J has been the guy for several of these plants built around here in the last 15 years. I can see how it happened - farmer/owners realize they can afford to build their own processing rather than pay others, they shop the equipment and installation, then shop the electrical work - J is local, has a fair price, word gets around, everybody uses him. Now as service needs rise over time, J is spread thin (original "falling out" here was his inability to respond quickly to a breakdown). So other electricians (like me) end up winging it. They're hoping I can make time in the off season to reverse engineer the place, create the needed one line and elementary diagrams - doable though tedious, certainly irritating that it has to be done.

Interesting situation - hard to see how J benefits by punishing the customers this way (forcing them to pay for reverse engineering or else just shut down and wait for his response, however long it takes). Perhaps he will go out of business, as Skogsgurra suggests, given this decidedly un-civilized practice (seems irresponsible, even dangerous - in a shutdown these guys end up "trying things" to get going again). On the other hand, if J takes the trouble to design a system on his own I can see how he wouldn't want it easily copied.

Buyer beware then - these owners probably saved a bundle by NOT hiring the 3rd party engineering and legal help described by BlackJackJacques, starting to regret it now . . .

RE: When is a schematic proprietary?

Too bad that the farmer/owner has to wed the contractor. That is a dependancy sure to create problems. I wouldn't let J on the property anymore.

RE: When is a schematic proprietary?

If all the installations are more or less identical and also solve a processing problem in a unique way - then I can understand why J" doesn't want to reveal his "secrets". But it doesn't sound like this is anything but a set of fairly standard motor Control Equipment with a few timers and interlocks. Perhaps a cam sequencer or similar thing. Not much of an IP.

It could also be so that this local genius goes on site with a van filled with Cables, motor starters, relays and timers and builds a system "on inspiration and needs". Just like some blacksmiths or builders set up bridges and sheds without any documentation. J may not even have documents.

Tough luck for J. If there are more customres in the same situation, a class action could help. Either by forcing him to deliver the drawings or, if there are no drawings, help creating the necessary documents. It would, after all, be easier for the builder than for someone that does not know the thinking behind the system.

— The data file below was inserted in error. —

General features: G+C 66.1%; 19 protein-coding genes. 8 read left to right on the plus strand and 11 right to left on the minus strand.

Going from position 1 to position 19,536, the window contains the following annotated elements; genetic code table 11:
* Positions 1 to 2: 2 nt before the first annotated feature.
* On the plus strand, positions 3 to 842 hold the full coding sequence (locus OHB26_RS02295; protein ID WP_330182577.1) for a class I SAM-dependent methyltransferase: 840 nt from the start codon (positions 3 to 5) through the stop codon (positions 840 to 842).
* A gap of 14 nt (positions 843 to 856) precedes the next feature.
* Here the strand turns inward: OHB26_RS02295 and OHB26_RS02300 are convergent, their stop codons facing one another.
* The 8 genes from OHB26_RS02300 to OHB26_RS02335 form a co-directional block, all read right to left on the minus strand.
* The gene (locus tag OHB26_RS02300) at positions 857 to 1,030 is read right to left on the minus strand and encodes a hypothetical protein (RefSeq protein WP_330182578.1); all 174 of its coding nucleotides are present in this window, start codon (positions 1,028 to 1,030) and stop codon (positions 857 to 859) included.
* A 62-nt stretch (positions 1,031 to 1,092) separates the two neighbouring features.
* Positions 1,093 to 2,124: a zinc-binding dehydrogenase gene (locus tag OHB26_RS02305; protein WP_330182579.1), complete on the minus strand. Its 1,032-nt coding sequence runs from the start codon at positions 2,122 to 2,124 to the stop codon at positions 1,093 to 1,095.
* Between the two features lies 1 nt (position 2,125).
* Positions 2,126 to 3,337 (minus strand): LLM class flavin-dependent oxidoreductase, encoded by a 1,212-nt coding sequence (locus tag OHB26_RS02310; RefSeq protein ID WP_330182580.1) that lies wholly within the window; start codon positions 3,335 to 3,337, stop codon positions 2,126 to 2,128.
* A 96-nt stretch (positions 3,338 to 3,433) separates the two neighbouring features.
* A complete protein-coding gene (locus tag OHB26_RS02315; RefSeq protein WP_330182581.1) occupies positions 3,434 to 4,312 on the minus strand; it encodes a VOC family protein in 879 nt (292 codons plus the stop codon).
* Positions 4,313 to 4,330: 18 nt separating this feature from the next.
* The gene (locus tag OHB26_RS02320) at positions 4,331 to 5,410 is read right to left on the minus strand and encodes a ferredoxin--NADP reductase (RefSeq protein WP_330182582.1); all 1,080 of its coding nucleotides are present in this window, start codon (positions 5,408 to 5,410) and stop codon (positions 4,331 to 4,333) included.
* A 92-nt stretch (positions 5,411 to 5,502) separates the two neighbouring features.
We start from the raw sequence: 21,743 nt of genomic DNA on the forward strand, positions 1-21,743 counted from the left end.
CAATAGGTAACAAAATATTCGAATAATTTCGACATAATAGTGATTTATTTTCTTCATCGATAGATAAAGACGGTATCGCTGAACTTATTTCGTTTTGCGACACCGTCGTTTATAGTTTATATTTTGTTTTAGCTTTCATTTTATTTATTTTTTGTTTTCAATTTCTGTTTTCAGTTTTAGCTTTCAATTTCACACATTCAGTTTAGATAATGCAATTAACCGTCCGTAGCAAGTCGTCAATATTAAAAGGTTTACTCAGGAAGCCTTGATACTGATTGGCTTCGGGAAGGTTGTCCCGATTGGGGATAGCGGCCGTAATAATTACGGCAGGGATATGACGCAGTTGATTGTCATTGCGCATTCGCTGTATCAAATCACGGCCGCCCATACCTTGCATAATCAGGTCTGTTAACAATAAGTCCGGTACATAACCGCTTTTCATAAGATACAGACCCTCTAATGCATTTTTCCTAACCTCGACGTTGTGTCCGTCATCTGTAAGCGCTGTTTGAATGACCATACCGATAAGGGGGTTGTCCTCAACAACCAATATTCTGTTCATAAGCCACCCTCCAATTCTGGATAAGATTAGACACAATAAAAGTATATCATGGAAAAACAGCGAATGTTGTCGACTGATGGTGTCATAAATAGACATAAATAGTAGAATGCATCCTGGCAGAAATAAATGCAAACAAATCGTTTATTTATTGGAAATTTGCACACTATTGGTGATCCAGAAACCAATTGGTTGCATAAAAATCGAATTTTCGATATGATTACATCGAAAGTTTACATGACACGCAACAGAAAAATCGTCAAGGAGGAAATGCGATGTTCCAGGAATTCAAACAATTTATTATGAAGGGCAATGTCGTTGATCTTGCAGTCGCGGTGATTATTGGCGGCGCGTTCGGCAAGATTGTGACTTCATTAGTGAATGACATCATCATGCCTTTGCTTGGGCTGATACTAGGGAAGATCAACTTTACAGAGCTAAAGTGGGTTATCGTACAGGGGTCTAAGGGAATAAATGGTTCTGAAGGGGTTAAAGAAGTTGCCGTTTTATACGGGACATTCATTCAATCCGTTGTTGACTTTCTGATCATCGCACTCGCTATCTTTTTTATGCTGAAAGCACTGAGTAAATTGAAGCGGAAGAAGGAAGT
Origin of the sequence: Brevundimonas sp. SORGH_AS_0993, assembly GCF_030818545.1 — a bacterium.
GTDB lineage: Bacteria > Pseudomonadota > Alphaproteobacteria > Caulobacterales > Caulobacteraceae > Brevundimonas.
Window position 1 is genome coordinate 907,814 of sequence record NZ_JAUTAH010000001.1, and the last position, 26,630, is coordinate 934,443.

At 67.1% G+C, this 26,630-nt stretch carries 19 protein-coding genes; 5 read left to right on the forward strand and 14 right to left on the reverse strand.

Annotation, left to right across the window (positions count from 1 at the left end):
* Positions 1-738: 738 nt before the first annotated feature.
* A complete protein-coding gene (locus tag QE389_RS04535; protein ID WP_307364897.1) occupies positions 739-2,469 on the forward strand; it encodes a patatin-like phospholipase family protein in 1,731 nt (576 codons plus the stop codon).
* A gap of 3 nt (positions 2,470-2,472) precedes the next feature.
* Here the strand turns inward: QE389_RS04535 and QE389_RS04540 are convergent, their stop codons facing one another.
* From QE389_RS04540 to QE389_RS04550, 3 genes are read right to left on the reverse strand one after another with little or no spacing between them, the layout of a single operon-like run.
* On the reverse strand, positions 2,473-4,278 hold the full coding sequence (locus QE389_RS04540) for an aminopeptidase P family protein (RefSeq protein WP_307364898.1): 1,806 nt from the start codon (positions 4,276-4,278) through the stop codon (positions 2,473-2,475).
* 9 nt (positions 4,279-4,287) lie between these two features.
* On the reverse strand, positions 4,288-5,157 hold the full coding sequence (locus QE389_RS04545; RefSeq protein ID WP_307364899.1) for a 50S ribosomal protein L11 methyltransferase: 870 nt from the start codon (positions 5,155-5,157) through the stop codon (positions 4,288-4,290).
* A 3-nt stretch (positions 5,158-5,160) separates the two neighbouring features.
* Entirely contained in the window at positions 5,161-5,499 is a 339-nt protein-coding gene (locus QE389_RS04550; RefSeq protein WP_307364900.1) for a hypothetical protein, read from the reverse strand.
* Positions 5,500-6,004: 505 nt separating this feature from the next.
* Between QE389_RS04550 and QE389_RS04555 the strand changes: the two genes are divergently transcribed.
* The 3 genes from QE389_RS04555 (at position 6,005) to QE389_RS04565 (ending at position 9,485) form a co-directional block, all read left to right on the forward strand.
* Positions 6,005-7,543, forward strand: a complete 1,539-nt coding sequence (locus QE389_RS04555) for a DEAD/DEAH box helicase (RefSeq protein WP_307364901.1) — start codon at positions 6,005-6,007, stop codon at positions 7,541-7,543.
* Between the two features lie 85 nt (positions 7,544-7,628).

I will look for text included in a typical EU contract. They all say that there shall be complete documents to support changes, maintenance and repair.

Gunnar Englund
Half full - Half empty? I don't mind. It's what in it that counts.

RE: When is a schematic proprietary?

Here is a list found by googling "automation deliverables" (https://control.com/thread/1477740457)

Functional Description
Project schedule (e.g. Gantt chart)
Drawings (e.g. approval layout, P&ID, electrical schematics, etc.)
Progress reports (e.g. photos, partial software, HMI screenshots, etc.)
Acceptance criteria / Inspection and test plan
Copy of software
Bills of material
Installation plan
Document list (Yes, a document listing all of the documents, which of course includes itself as the first document in the list.)

This list agrees well with what we are used to in EU.

Gunnar Englund
Half full - Half empty? I don't mind. It's what in it that counts.

RE: When is a schematic proprietary?

I know a similar circumstance for a family friend farmer that was held captive by an employee charged with maintaining a small corn grain processing plant comprised of a conveyor belt, hopper, and whatever, that used a couple of small motors, ( i think a 10 hp was the largest) with insignificant controls. I don't recall even a small PLC - just some timers and a few safety interlocks. When the employee left to find other work, the farmer was completely stymied, and nearly went bankrupt until myself and a colleague assisted. The moral of the story is to ID dependancies early on and take measures to thwart these dependencies, otherwise, you set yourself up for failure. A simple system drawing, with even a system owner's manual describing system operation, goes a long way in ensuring continued service. I know, things are not done that way, especially in many informal settings - where Luke knows somebody's ex-brother in-law, etc. who worked on Clem's similar system, etc. In this regard, the Owner has to get a little smart as to what is going on, or he will back into it every time. With the ridiculously-wide proliferation and availability of the internet, especially with YouTube, where you can even learn brain surgery if you wanted to, it is pretty easy to at least become more acquainted with such systems and how they work. Heck, I learned to TIG weld from YouTube!